NRSF-dependent epigenetic mechanisms contribute to programming of stress-sensitive neurons by neonatal experience, promoting resilience

A. Singh-Taylor, J. Molet, S. Jiang, A. Korosi, J. L. Bolton, Y. Noam, Kristina A. Simeone, J. Cope, Y. Chen, A. Mortazavi, T. Z. Baram

Research output: Contribution to journalArticle

28 Citations (Scopus)

Abstract

Resilience to stress-related emotional disorders is governed in part by early-life experiences. Here we demonstrate experience-dependent re-programming of stress-sensitive hypothalamic neurons, which takes place through modification of neuronal gene expression via epigenetic mechanisms. Specifically, we found that augmented maternal care reduced glutamatergic synapses onto stress-sensitive hypothalamic neurons and repressed expression of the stress-responsive gene, Crh. In hypothalamus in vitro, reduced glutamatergic neurotransmission recapitulated the repressive effects of augmented maternal care on Crh, and this required recruitment of the transcriptional repressor repressor element-1 silencing transcription factor/neuron restrictive silencing factor (NRSF). Increased NRSF binding to chromatin was accompanied by sequential repressive epigenetic changes which outlasted NRSF binding. chromatin immunoprecipitation-seq analyses of NRSF targets identified gene networks that, in addition to Crh, likely contributed to the augmented care-induced phenotype, including diminished depression-like and anxiety-like behaviors. Together, we believe these findings provide the first causal link between enriched neonatal experience, synaptic refinement and induction of epigenetic processes within specific neurons. They uncover a novel mechanistic pathway from neonatal environment to emotional resilience.Molecular Psychiatry advance online publication, 10 January 2017; doi:10.1038/mp.2016.240.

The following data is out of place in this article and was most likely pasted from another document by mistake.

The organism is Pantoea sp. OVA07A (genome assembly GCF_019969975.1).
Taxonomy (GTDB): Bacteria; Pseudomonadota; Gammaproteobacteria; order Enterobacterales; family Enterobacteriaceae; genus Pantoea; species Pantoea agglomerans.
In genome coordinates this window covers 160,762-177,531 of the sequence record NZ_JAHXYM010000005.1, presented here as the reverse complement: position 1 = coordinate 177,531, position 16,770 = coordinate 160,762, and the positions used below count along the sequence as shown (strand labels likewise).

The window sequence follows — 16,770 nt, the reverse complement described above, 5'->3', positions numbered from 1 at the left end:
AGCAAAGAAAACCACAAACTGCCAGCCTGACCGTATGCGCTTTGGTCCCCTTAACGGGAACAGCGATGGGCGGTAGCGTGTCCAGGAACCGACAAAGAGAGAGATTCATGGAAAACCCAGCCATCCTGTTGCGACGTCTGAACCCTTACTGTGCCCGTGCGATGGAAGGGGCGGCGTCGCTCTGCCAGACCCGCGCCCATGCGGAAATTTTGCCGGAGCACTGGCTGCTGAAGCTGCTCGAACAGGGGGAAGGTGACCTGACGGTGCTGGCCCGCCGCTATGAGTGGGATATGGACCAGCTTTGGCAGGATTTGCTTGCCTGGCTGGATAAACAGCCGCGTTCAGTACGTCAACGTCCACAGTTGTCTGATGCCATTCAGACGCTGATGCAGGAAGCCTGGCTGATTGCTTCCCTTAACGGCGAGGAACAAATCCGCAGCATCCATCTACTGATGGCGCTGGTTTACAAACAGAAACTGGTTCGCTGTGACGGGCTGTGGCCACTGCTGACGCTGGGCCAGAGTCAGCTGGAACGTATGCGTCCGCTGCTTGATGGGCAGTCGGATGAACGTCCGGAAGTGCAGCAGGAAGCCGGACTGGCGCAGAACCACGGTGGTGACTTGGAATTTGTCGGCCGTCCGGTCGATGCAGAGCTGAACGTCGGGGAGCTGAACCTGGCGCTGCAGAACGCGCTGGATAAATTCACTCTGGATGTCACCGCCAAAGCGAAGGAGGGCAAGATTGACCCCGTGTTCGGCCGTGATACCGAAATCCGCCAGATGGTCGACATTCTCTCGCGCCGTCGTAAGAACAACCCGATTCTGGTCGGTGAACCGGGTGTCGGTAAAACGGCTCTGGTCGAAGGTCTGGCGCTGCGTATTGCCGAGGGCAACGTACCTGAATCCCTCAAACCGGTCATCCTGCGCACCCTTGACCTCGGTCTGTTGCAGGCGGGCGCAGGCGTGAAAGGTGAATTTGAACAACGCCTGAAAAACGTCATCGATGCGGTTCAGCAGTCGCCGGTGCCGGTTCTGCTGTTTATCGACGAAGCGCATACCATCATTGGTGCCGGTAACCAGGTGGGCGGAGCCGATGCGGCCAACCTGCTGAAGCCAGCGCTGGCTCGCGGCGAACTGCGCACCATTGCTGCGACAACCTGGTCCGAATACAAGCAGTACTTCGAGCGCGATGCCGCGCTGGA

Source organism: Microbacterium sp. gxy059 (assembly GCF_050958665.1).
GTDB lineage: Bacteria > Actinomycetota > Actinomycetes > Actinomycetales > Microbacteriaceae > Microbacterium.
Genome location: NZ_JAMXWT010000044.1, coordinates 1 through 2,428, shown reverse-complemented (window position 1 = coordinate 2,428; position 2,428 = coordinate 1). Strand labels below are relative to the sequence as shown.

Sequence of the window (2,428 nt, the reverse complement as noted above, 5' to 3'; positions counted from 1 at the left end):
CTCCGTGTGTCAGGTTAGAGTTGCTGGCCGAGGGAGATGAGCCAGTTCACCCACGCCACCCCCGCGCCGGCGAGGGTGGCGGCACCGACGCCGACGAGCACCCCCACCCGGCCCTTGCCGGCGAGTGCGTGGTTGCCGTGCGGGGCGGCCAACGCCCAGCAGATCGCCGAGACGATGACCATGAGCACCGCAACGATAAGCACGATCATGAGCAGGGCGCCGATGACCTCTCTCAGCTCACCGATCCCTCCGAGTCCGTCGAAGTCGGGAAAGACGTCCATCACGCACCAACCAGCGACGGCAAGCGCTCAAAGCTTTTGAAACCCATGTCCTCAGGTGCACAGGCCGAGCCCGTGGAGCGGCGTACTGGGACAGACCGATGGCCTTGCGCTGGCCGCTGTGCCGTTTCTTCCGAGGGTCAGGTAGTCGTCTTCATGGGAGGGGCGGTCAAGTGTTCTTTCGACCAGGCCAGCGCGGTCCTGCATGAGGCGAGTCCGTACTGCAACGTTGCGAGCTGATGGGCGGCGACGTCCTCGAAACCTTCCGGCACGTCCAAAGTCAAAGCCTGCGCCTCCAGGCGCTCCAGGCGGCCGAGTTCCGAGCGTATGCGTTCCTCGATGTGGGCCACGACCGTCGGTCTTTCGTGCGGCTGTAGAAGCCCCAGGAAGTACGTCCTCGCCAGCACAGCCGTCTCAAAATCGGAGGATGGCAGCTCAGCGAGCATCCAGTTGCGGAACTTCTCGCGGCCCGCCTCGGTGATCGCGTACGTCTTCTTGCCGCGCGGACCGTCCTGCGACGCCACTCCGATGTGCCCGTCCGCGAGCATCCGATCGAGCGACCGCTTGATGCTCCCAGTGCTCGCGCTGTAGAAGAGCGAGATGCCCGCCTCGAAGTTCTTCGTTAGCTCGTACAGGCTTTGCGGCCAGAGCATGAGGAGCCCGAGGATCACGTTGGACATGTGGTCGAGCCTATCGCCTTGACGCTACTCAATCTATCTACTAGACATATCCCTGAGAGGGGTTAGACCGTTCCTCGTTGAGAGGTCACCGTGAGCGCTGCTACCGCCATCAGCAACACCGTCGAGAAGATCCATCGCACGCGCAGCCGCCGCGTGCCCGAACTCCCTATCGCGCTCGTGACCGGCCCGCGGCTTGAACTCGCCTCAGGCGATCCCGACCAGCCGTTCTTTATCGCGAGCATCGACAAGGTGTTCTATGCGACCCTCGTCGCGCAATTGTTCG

Original languageEnglish (US)
JournalMolecular Psychiatry
DOIs
StateAccepted/In press - Jan 10 2017

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Epigenomics
Neurons
Transcriptional Silencer Elements
Genetic Epigenesis
Mothers
Gene Regulatory Networks
Chromatin Immunoprecipitation
Psychological Stress
Synaptic Transmission
Synapses
Hypothalamus
Chromatin
Psychiatry
Publications
Transcription Factors
Anxiety
Depression
Phenotype
Gene Expression
Genes

All Science Journal Classification (ASJC) codes

  • Molecular Biology
  • Cellular and Molecular Neuroscience
  • Psychiatry and Mental health

Cite this

NRSF-dependent epigenetic mechanisms contribute to programming of stress-sensitive neurons by neonatal experience, promoting resilience. / Singh-Taylor, A.; Molet, J.; Jiang, S.; Korosi, A.; Bolton, J. L.; Noam, Y.; Simeone, Kristina A.; Cope, J.; Chen, Y.; Mortazavi, A.; Baram, T. Z.

In: Molecular Psychiatry, 10.01.2017.

Research output: Contribution to journalArticle

Singh-Taylor, A. ; Molet, J. ; Jiang, S. ; Korosi, A. ; Bolton, J. L. ; Noam, Y. ; Simeone, Kristina A. ; Cope, J. ; Chen, Y. ; Mortazavi, A. ; Baram, T. Z. / NRSF-dependent epigenetic mechanisms contribute to programming of stress-sensitive neurons by neonatal experience, promoting resilience. In: Molecular Psychiatry. 2017.
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